MORNING COFFEE 22 - laugh therapy

by Susan Weber

Sometimes I hunt down a picture to wake up my idling brain. Here’s a good one—jaunty lizard sporting goofy grin. But the photographer says I’m wrong about the grin. We’re witnessing a wee chameleon’s threat display here: puffy jowl, squinty eyes, gilded maw at maximum circumference.

So much for humanizing cute desert lizards. I’d stick with my own species, but I’m no expert here either. For example, what’s really going on inside these sophisticated, medically astute professionals making rounds on the cancer unit, bounding into patient rooms all cheerful? Is their demeanor a disguise of some sort, a mask to fool those of us with a healthy aversion to threat? Life v. Death is no laughing matter but oh how we do love to laugh.

I’m not so good at self examination right now. Kind souls in tune with caregiver stress want to know how I’m doing. “I don’t know,” feels like an evasion, but it’s hard to lay a finger on all the unwanted emotions attached to dread. When life is relatively threat-free, how are you I’m fine will do. But in my skin of basic survival, I feel clownish groping for simple answers. Oncology progresses at breakneck speed but never fast enough to make everyone anyone has ever loved immortal.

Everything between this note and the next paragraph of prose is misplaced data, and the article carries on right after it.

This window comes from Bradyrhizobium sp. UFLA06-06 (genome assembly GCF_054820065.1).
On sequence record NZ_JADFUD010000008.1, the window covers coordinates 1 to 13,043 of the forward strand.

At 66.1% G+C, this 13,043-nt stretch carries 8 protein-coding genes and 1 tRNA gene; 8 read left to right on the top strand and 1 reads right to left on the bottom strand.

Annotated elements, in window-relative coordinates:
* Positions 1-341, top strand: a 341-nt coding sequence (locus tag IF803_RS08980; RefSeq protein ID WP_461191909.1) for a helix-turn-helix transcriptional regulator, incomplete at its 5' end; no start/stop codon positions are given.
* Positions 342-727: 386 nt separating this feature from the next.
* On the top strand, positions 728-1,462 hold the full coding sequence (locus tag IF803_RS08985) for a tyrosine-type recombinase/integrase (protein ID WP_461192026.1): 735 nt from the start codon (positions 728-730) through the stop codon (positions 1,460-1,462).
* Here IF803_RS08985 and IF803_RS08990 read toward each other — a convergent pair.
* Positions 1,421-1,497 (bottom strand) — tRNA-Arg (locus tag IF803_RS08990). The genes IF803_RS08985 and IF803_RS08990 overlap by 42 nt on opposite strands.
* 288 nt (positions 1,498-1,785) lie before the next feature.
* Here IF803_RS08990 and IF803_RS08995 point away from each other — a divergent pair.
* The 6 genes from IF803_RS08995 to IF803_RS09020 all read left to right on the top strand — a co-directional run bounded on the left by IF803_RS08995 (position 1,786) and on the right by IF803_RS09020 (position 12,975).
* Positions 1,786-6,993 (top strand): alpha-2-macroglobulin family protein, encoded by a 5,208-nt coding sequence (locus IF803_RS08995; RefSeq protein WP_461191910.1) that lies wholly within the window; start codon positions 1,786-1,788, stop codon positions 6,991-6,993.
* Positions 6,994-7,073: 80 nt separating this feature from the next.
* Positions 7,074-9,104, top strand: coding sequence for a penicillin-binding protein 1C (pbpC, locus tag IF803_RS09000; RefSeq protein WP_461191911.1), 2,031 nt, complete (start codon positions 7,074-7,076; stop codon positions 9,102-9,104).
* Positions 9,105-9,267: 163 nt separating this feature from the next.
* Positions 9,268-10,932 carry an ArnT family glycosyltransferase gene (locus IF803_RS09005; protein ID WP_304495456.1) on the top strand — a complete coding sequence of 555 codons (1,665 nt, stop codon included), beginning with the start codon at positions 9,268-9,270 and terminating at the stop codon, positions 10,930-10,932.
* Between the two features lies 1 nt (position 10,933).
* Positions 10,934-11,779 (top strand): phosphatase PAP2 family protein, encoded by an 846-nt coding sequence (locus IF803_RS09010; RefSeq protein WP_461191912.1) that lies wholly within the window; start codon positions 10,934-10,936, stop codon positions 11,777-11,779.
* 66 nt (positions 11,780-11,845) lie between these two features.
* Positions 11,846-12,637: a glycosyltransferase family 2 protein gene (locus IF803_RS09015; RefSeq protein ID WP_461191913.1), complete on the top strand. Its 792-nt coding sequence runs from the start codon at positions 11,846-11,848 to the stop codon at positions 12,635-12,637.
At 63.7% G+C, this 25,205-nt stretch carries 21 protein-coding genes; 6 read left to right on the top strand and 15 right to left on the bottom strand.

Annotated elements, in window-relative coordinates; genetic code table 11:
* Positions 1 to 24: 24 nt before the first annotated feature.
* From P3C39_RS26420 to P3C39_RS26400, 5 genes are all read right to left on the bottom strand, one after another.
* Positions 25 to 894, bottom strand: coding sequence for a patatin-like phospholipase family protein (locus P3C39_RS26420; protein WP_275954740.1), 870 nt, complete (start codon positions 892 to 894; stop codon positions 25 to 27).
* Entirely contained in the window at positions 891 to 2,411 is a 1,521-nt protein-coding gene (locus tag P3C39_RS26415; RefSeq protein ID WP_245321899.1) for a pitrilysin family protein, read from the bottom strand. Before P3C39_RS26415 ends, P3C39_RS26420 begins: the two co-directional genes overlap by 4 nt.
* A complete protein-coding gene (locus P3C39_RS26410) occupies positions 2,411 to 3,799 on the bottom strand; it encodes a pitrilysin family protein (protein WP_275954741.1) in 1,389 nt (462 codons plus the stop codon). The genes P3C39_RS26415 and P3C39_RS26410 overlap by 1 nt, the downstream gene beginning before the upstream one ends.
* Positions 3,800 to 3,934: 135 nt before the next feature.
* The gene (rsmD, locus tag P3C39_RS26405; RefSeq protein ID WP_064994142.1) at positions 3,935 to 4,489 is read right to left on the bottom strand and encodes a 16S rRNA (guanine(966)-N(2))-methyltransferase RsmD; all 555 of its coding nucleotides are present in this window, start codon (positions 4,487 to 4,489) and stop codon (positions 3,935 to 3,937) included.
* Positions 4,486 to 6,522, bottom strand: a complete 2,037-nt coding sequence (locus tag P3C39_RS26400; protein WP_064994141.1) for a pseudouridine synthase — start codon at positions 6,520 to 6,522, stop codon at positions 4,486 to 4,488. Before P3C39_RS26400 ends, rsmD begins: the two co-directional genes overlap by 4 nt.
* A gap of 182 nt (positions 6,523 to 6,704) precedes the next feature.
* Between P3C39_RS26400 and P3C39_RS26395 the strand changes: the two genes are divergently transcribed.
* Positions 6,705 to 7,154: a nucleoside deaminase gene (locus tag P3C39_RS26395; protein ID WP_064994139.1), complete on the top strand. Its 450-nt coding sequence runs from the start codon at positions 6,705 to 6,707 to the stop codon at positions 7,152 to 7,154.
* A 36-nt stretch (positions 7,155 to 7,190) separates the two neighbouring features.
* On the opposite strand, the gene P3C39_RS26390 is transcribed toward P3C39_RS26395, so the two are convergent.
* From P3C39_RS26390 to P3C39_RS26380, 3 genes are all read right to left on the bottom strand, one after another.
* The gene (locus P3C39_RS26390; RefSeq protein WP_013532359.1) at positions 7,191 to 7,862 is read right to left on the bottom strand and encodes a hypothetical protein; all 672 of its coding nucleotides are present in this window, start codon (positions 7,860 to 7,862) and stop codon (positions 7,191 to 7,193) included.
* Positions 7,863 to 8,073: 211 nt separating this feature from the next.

When we first landed here at the citadel, I’d watch the cast of whitecoats wheel their computer carts down the hall. Attending physician, research fellow, physician assistant, nurse practitioner, med student would pull up full stop outside a room to discuss the patient inside. Hunched shoulders, pursed lips, dented brows suggested certain career trajectories might be in play. What were we to them? Guinea pigs blinking at our captors. Blood counts and chemo regimens—experiments to fuel their rise. Such was my cynical conjecture to fend off the pain of not knowing nearly enough.

Then one day, a month into my husband’s chemo stint, an attending physician devoted his lunch hour to patiently fielding our interminable questions. The slim young man seated across the bed from us removed translucent frames from his nose from time to time to rub his eyes. When I asked whether my husband would have the same doctor through transplant, the answer was no. Work on the unit was so taxing, our teacher explained, team members had to rotate through every two weeks so they wouldn’t burn out. He said this good-naturedly and we moved on to the next concern, my pen logging furious notes.

It occurs to me how brave we all are—patients, family, clinicians putting on our best face when cornered in the desert. Baring our teeth, we dare the overbearing fear to define us. We are nature’s changelings, dwarfed by a threat we can't ignore, refusing to submit.

Photo by Yathin S Krishnappa CC BY-SA 4.0